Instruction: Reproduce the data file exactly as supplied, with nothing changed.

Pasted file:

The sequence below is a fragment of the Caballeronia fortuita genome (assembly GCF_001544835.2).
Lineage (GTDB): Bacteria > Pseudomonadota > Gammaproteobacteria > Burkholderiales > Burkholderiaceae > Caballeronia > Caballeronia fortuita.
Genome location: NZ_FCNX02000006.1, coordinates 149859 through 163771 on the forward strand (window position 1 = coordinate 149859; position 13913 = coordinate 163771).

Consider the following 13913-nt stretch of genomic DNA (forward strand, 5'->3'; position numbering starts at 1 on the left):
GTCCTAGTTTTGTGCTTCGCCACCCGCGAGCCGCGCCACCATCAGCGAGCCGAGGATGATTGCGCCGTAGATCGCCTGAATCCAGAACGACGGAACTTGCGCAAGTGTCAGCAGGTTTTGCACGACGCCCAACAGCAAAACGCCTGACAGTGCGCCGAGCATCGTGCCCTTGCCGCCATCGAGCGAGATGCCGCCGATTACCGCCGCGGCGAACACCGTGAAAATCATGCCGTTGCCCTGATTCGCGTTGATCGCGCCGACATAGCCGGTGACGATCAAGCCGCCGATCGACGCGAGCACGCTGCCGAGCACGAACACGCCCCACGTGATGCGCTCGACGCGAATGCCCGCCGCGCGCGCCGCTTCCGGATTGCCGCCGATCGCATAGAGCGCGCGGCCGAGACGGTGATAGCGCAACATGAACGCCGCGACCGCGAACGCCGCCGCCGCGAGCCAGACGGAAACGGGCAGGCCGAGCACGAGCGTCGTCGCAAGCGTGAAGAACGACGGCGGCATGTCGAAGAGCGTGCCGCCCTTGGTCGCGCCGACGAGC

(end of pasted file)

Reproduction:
The sequence below is a fragment of the Caballeronia fortuita genome (assembly GCF_001544835.2).
Lineage (GTDB): Bacteria > Pseudomonadota > Gammaproteobacteria > Burkholderiales > Burkholderiaceae > Caballeronia > Caballeronia fortuita.
Genome location: NZ_FCNX02000006.1, coordinates 149859 through 163771 on the forward strand (window position 1 = coordinate 149859; position 13913 = coordinate 163771).

Consider the following 13913-nt stretch of genomic DNA (forward strand, 5'->3'; position numbering starts at 1 on the left):
GTCCTAGTTTTGTGCTTCGCCACCCGCGAGCCGCGCCACCATCAGCGAGCCGAGGATGATTGCGCCGTAGATCGCCTGAATCCAGAACGACGGAACTTGCGCAAGTGTCAGCAGGTTTTGCACGACGCCCAACAGCAAAACGCCTGACAGTGCGCCGAGCATCGTGCCCTTGCCGCCATCGAGCGAGATGCCGCCGATTACCGCCGCGGCGAACACCGTGAAAATCATGCCGTTGCCCTGATTCGCGTTGATCGCGCCGACATAGCCGGTGACGATCAAGCCGCCGATCGACGCGAGCACGCTGCCGAGCACGAACACGCCCCACGTGATGCGCTCGACGCGAATGCCCGCCGCGCGCGCCGCTTCCGGATTGCCGCCGATCGCATAGAGCGCGCGGCCGAGACGGTGATAGCGCAACATGAACGCCGCGACCGCGAACGCCGCCGCCGCGAGCCAGACGGAAACGGGCAGGCCGAGCACGAGCGTCGTCGCAAGCGTGAAGAACGACGGCGGCATGTCGAAGAGCGTGCCGCCCTTGGTCGCGCCGACGAGC